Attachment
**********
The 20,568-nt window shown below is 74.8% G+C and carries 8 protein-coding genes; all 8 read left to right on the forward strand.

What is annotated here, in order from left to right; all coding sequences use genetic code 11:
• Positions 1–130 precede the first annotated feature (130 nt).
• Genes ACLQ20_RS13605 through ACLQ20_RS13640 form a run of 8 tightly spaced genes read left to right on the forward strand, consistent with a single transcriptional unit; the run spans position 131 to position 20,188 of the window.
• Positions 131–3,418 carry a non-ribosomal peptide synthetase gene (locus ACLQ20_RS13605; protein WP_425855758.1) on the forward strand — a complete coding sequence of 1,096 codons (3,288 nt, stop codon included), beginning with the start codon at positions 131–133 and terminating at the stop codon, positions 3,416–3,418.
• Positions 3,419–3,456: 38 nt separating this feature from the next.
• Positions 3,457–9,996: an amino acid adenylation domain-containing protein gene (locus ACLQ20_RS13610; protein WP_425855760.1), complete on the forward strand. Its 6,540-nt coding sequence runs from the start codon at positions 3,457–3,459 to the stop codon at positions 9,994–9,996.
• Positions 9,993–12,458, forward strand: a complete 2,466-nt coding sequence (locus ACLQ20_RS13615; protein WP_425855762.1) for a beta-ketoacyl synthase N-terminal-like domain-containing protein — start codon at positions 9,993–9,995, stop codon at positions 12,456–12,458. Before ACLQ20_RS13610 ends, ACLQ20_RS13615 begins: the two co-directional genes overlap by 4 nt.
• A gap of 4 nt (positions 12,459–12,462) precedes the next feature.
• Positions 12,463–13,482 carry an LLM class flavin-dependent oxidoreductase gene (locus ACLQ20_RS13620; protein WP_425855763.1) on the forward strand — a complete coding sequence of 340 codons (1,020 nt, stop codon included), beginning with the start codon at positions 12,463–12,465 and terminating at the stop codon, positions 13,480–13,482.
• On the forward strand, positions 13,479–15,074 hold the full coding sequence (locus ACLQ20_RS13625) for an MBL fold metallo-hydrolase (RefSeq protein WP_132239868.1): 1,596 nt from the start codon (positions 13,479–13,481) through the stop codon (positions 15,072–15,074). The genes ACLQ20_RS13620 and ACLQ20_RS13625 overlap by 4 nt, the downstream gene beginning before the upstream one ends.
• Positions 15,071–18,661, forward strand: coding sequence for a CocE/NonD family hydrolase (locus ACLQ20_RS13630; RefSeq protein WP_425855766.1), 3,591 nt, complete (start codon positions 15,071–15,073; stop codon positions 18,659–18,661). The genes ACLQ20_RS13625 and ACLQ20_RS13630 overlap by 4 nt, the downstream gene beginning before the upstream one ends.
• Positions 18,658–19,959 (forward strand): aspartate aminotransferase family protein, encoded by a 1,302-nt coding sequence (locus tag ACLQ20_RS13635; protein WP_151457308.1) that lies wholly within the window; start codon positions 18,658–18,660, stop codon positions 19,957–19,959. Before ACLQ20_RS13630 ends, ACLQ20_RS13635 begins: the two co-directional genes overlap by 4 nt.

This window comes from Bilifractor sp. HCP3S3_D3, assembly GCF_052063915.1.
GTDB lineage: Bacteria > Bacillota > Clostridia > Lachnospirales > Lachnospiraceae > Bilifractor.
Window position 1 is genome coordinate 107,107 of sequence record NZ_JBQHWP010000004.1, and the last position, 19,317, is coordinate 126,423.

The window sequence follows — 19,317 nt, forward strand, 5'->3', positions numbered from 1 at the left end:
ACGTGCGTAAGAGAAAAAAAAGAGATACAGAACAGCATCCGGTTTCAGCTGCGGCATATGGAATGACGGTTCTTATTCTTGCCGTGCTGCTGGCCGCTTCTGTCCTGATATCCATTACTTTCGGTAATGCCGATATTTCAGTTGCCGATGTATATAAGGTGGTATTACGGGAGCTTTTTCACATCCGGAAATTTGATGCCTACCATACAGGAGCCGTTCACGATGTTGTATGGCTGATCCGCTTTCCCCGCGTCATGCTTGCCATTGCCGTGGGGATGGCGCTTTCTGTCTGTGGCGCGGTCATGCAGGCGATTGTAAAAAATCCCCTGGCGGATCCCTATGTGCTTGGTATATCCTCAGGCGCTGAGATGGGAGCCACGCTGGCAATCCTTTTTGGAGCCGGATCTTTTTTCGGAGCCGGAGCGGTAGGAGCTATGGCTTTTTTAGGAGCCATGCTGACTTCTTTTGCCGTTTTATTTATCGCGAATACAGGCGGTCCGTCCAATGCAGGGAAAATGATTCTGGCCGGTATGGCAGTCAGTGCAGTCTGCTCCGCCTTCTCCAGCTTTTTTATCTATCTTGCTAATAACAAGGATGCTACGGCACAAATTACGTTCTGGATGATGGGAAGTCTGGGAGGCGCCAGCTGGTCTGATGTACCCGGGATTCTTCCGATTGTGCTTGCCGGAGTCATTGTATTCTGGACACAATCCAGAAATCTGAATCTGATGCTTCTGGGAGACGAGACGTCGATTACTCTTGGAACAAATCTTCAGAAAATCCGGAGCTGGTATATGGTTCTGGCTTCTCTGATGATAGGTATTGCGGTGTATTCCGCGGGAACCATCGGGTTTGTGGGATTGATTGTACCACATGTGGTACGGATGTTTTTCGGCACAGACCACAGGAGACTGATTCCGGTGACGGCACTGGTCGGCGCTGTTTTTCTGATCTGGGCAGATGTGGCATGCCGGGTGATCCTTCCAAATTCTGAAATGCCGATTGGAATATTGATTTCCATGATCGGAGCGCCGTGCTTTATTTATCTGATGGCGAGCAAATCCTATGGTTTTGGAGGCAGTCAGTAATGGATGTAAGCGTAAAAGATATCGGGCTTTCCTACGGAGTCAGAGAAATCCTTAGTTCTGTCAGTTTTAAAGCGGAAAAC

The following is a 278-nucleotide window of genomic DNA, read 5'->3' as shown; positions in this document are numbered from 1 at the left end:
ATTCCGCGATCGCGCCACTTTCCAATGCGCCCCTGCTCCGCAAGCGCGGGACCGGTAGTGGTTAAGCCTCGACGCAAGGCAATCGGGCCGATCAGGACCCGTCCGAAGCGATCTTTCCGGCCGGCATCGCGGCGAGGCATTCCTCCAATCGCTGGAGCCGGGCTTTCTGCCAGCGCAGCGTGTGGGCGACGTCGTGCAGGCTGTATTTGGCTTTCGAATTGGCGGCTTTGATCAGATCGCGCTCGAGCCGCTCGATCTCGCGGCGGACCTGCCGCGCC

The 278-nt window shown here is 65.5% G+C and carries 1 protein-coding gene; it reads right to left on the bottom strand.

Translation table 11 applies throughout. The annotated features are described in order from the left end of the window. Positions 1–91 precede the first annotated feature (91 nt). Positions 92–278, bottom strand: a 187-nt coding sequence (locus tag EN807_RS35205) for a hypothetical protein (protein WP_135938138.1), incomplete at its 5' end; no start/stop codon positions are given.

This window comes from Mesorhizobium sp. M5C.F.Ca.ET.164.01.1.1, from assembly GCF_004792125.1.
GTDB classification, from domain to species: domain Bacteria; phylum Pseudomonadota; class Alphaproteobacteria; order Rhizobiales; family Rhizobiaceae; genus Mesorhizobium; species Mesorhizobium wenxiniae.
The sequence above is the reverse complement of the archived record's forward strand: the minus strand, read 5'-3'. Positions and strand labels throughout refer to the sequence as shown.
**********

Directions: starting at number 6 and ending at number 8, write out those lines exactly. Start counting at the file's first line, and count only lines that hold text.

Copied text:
• Positions 3,419–3,456: 38 nt separating this feature from the next.
• Positions 3,457–9,996: an amino acid adenylation domain-containing protein gene (locus ACLQ20_RS13610; protein WP_425855760.1), complete on the forward strand. Its 6,540-nt coding sequence runs from the start codon at positions 3,457–3,459 to the stop codon at positions 9,994–9,996.
• Positions 9,993–12,458, forward strand: a complete 2,466-nt coding sequence (locus ACLQ20_RS13615; protein WP_425855762.1) for a beta-ketoacyl synthase N-terminal-like domain-containing protein — start codon at positions 9,993–9,995, stop codon at positions 12,456–12,458. Before ACLQ20_RS13610 ends, ACLQ20_RS13615 begins: the two co-directional genes overlap by 4 nt.